“I think it just depends on the flow of the game,” said Petras. “I know that if we’re ahead by a certain amount we’re still going to be aggressive, but we have to have a pretty good confidence in all aspects of how we’re going to be played and what we’re going to see and our ability to execute. If there’s something that’s giving us problems, whether it’s that I see specific coverage that might come up or if it’s a specific pressure or front that we might struggle with up front, something like that in the Art, then I think that’s an addition variable.”

At Purdue, the Hawkeyes took a 24-3 lead early in the third quarter with wind gusts reaching 50 mph. The only way the Boilermakers could make a run that day was through an Iowa offensive error. Petras completed only 3 of 8 passes with multiple throws in the second half. It made for a conservative and maybe boring playstyle, but it was effective in winning the game.

“Three touchdowns in the fourth quarter definitely factored in the way our defense played,” said Petras. “The game is a good example. I think if the wind hadn’t been such a factor, it probably would have been a little different. In this game, if I’m throwing a ball that’s usually an extremely high percentage and suddenly it gets caught in the wind and goes on defense, it could be a completely different game. There is no way to think in the moment. It’s no way to play. But in hindsight, that’s definitely part of it.”

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Maybe it’s not the most comfortable way to play quarterback or another skill position. But victory is the ultimate goal, and with Iowa’s attacking lineup, playing to the strength of the team is best. Petras has been handling these tasks better lately than at any time in his career. In just one other four-game stretch, Petras has completed more than 63 percent, but he threw two interceptions in that sequence.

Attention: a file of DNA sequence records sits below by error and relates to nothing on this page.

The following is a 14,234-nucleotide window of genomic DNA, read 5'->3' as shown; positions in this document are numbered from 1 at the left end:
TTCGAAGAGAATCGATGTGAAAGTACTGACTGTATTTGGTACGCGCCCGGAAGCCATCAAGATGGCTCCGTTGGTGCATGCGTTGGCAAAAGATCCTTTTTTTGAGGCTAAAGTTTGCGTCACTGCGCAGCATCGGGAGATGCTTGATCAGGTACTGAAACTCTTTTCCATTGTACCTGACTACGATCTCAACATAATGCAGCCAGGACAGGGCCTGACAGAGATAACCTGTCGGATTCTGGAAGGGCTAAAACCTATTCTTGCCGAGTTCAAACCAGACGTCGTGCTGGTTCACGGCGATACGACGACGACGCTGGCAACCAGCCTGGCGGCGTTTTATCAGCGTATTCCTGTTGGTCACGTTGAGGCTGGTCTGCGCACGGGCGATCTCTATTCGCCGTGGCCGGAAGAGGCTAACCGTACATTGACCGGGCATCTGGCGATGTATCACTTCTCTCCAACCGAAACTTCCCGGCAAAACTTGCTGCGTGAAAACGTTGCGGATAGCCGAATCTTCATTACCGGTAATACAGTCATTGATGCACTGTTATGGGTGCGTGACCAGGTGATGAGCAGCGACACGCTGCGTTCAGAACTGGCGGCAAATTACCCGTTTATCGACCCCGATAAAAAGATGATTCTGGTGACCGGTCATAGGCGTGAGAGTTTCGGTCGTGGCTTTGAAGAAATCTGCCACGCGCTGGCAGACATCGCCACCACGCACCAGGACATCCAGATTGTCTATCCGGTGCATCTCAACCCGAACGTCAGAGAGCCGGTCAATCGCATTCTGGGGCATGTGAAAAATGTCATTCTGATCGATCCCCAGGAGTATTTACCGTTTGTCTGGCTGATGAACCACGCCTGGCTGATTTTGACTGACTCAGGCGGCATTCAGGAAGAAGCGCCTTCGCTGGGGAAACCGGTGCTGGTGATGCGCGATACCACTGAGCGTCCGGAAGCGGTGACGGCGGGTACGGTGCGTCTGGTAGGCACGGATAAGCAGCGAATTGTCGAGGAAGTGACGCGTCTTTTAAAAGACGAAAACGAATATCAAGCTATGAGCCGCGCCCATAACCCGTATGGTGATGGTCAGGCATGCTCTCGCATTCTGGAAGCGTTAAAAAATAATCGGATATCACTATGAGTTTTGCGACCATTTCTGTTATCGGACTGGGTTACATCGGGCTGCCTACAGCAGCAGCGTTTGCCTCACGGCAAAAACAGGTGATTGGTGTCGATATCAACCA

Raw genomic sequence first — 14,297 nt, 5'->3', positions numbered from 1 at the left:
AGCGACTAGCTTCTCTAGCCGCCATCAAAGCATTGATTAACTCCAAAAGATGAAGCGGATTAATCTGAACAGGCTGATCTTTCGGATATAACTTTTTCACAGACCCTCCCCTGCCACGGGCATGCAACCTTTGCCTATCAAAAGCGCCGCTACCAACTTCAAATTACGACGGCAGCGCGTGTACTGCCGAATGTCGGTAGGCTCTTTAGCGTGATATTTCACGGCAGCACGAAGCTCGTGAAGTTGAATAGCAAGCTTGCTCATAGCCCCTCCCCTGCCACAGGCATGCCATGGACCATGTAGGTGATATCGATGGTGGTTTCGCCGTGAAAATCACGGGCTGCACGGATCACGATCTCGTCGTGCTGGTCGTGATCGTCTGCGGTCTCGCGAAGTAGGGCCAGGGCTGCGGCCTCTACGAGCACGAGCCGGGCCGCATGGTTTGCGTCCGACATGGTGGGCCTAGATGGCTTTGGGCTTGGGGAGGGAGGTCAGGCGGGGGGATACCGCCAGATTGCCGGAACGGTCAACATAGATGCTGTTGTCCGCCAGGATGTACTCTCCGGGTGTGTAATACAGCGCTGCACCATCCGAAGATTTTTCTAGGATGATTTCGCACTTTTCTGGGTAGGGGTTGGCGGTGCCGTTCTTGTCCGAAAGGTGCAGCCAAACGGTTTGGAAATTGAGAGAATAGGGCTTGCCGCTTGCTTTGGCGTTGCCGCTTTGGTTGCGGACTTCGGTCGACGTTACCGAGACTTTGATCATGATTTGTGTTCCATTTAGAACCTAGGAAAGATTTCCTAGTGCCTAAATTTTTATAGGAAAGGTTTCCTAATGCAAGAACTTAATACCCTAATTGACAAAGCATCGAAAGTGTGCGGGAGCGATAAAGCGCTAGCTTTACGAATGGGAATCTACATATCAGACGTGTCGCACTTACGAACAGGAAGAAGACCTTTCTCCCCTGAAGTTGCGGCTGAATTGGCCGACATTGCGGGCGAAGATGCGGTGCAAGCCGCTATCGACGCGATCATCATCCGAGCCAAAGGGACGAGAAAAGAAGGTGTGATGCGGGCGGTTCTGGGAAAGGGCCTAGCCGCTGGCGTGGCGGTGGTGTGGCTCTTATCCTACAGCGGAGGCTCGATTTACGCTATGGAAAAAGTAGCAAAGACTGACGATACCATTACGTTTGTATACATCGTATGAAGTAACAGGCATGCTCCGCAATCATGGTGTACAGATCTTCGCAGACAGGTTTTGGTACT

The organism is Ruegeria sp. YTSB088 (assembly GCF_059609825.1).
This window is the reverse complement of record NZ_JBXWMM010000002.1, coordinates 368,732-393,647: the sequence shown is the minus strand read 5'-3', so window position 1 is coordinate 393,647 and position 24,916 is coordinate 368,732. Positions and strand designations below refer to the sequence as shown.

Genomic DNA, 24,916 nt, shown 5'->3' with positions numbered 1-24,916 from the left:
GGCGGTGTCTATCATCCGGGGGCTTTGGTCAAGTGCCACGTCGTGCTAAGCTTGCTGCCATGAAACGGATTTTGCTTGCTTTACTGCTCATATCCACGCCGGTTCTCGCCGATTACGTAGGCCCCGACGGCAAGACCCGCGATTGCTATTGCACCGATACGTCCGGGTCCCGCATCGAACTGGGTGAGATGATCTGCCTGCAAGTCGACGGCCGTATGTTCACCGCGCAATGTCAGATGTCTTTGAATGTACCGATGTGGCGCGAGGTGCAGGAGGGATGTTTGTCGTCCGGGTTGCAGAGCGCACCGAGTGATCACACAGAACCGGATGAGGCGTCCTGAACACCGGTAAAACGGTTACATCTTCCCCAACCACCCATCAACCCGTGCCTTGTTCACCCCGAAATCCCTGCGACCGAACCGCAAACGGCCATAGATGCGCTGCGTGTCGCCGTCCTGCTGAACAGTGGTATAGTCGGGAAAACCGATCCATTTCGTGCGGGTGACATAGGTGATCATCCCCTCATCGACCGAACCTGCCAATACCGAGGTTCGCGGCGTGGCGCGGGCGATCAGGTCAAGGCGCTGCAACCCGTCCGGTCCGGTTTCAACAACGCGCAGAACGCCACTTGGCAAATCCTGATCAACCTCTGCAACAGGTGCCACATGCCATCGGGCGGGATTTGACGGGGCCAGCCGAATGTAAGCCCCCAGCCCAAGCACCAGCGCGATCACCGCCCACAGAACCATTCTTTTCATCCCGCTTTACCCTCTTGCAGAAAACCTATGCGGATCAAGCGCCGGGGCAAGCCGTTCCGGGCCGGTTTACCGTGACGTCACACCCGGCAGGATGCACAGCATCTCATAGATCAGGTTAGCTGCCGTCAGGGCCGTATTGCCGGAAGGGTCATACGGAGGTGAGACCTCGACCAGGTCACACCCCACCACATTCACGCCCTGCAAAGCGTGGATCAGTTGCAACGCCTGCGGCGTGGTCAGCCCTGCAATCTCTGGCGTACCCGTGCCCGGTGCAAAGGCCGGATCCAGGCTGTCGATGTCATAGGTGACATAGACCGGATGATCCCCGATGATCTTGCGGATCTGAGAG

“I think Spencer is doing a great job of taking what the defense is giving him,” said tight end Sam LaPorta. “He never tries to force anything.”

In Petras’ 30 games as the team’s starting quarterback, Iowa is 20-10. He has 5,190 passing yards, 24 touchdowns and 19 interceptions while completing 57 percent of his passes. He’s also rushed for 11 touchdowns, mostly on quarterback sneaks.

The number will not earn Petras a vote across all conferences, nor any lasting statistical legacy. But his upstanding character, resilience, and leadership skills are reasons he keeps getting started despite a mountain of adversity. His intangibles are also a reason Iowa could win another Big Ten championship game against Nebraska on Friday.

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“I think the most important attribute to be good at anything that’s challenging and tough is mental toughness,” Ferentz said. “When you want to do something that’s hard to do — and playing quarterback at that level is really difficult — boy, if you don’t have that, it gets hard to be good because you’re going to have tough times, and he had more than his share. Some of his own accord and other things he couldn’t do anything about.

“But I’m telling you, he stays positive, he’s a great teammate and just keeps hitting and somehow we’ve won a lot of games when he’s in there. This hasn’t been an easy year for anyone and he would probably be first on the list for that I think. Really, it’s his credit to just keep moving forward.”

(Top Photo: Matthew Holst/Getty Images)